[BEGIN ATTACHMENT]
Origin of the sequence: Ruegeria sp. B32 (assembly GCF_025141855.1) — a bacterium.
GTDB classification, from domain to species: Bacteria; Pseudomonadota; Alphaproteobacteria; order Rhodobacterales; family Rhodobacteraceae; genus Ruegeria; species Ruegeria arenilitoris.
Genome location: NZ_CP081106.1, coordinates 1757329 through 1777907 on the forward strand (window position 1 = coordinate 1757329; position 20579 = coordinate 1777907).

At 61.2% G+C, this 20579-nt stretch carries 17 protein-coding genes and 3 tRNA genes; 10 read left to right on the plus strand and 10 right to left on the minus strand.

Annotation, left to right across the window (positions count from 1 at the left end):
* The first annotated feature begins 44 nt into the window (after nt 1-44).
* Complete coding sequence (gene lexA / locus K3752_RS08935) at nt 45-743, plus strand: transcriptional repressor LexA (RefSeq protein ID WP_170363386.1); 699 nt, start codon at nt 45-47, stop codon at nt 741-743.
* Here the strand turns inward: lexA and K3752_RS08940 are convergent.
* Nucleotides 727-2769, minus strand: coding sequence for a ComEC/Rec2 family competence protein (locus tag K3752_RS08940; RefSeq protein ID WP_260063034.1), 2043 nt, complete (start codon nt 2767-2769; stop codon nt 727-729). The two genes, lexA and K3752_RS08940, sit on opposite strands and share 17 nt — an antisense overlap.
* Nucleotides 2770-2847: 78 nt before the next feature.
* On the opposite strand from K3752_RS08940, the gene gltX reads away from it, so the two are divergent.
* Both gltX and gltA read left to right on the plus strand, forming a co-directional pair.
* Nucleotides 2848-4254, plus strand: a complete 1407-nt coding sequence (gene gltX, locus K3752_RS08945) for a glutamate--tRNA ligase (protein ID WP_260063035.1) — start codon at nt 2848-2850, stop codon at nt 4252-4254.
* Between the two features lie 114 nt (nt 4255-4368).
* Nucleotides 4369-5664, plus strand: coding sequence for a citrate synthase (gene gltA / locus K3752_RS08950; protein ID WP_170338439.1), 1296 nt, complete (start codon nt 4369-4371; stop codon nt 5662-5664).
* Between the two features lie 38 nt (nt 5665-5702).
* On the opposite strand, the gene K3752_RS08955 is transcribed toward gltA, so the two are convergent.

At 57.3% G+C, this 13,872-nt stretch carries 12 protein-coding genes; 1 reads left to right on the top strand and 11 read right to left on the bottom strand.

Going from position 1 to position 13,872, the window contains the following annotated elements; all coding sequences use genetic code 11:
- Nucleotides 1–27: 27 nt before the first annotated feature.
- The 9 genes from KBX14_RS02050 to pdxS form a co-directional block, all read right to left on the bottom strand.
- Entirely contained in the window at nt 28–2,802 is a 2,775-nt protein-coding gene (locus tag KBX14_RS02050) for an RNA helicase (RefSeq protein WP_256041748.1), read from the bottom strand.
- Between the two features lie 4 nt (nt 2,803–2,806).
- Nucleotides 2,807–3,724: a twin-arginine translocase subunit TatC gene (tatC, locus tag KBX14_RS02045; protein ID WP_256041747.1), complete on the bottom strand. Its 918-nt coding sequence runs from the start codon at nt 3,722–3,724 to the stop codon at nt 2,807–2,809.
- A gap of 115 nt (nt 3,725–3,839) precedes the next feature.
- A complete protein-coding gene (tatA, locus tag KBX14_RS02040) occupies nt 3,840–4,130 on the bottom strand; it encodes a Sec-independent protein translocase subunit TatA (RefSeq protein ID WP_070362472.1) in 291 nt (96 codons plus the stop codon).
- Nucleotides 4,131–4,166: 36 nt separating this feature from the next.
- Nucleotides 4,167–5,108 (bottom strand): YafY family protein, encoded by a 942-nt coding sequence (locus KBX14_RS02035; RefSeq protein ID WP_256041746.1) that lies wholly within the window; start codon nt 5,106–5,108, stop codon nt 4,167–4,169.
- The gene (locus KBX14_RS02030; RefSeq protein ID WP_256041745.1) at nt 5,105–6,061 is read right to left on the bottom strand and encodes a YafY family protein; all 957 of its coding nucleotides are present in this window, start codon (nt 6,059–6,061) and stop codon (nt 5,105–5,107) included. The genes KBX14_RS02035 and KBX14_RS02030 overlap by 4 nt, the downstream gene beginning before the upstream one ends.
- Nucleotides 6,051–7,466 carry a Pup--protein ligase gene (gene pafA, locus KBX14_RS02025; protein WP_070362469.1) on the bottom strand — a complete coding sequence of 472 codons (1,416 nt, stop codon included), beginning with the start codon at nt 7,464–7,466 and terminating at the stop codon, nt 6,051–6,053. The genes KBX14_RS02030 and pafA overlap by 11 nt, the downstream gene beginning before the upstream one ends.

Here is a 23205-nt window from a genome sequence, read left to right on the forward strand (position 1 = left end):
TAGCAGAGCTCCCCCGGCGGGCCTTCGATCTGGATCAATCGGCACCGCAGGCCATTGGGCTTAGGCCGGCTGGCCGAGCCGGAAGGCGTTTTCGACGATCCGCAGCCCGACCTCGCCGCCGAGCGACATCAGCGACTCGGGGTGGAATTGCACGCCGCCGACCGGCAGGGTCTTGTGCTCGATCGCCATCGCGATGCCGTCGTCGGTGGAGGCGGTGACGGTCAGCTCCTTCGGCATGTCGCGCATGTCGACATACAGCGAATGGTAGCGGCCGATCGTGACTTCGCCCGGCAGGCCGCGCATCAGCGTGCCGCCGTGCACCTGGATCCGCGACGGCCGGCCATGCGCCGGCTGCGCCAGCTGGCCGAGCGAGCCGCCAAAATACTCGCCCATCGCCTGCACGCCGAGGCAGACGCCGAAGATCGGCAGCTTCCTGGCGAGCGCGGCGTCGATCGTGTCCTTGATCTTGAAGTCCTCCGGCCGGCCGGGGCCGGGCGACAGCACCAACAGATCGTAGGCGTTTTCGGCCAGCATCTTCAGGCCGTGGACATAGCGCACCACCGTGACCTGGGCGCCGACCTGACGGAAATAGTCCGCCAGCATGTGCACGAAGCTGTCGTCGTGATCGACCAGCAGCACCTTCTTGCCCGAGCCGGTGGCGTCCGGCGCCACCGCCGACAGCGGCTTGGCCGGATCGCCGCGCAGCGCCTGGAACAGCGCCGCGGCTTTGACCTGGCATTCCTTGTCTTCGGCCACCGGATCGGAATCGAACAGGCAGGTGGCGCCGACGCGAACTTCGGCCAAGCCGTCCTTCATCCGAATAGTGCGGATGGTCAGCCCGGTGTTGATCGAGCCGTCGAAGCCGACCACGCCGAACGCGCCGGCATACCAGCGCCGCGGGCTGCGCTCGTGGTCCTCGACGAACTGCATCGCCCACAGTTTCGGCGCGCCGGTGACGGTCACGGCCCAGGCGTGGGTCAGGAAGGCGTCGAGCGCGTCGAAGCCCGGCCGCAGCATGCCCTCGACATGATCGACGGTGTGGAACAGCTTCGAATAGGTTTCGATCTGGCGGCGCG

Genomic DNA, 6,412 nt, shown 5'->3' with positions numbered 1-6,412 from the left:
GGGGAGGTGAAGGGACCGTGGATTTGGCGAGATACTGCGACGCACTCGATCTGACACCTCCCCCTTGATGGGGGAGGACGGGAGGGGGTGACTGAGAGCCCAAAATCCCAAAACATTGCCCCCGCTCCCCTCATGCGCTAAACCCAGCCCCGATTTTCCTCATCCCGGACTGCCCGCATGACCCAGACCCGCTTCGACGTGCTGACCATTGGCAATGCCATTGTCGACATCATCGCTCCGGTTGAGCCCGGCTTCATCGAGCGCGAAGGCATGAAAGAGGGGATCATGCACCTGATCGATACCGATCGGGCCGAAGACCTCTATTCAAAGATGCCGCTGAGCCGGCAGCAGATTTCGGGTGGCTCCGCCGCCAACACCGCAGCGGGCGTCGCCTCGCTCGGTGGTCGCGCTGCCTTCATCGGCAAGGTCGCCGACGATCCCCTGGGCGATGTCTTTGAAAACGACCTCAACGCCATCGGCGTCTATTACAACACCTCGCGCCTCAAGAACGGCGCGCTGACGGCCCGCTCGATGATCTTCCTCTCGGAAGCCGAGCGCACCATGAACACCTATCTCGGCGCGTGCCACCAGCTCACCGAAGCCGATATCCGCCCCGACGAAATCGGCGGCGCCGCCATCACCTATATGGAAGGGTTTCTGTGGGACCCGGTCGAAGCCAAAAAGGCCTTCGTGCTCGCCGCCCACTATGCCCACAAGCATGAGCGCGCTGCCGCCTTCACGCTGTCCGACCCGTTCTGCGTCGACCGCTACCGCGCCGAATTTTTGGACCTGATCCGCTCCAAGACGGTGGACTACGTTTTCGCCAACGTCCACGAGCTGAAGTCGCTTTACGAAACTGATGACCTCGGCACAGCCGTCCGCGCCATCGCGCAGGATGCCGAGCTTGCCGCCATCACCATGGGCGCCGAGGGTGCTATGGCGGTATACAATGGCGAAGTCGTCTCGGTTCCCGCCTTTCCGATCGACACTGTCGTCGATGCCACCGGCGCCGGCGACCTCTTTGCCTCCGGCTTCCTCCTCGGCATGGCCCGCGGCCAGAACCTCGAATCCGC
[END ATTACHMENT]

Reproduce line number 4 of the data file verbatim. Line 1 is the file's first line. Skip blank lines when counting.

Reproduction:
At 61.2% G+C, this 20579-nt stretch carries 17 protein-coding genes and 3 tRNA genes; 10 read left to right on the plus strand and 10 right to left on the minus strand.